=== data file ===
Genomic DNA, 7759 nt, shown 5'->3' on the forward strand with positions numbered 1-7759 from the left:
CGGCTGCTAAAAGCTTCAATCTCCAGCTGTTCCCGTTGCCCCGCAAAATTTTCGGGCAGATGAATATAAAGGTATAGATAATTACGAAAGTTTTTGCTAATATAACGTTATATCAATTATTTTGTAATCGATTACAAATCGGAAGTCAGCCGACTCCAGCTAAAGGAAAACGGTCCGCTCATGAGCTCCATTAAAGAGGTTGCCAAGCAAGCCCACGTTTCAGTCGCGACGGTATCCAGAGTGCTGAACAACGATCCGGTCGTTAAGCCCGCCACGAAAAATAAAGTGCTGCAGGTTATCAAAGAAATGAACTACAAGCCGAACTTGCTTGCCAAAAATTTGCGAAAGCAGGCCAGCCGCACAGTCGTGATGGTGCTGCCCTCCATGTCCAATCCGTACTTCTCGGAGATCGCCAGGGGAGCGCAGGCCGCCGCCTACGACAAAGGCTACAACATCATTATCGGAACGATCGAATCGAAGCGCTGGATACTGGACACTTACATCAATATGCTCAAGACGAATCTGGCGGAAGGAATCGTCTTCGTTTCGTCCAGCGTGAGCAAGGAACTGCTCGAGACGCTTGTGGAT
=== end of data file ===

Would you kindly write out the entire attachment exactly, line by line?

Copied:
Genomic DNA, 7759 nt, shown 5'->3' on the forward strand with positions numbered 1-7759 from the left:
CGGCTGCTAAAAGCTTCAATCTCCAGCTGTTCCCGTTGCCCCGCAAAATTTTCGGGCAGATGAATATAAAGGTATAGATAATTACGAAAGTTTTTGCTAATATAACGTTATATCAATTATTTTGTAATCGATTACAAATCGGAAGTCAGCCGACTCCAGCTAAAGGAAAACGGTCCGCTCATGAGCTCCATTAAAGAGGTTGCCAAGCAAGCCCACGTTTCAGTCGCGACGGTATCCAGAGTGCTGAACAACGATCCGGTCGTTAAGCCCGCCACGAAAAATAAAGTGCTGCAGGTTATCAAAGAAATGAACTACAAGCCGAACTTGCTTGCCAAAAATTTGCGAAAGCAGGCCAGCCGCACAGTCGTGATGGTGCTGCCCTCCATGTCCAATCCGTACTTCTCGGAGATCGCCAGGGGAGCGCAGGCCGCCGCCTACGACAAAGGCTACAACATCATTATCGGAACGATCGAATCGAAGCGCTGGATACTGGACACTTACATCAATATGCTCAAGACGAATCTGGCGGAAGGAATCGTCTTCGTTTCGTCCAGCGTGAGCAAGGAACTGCTCGAGACGCTTGTGGAT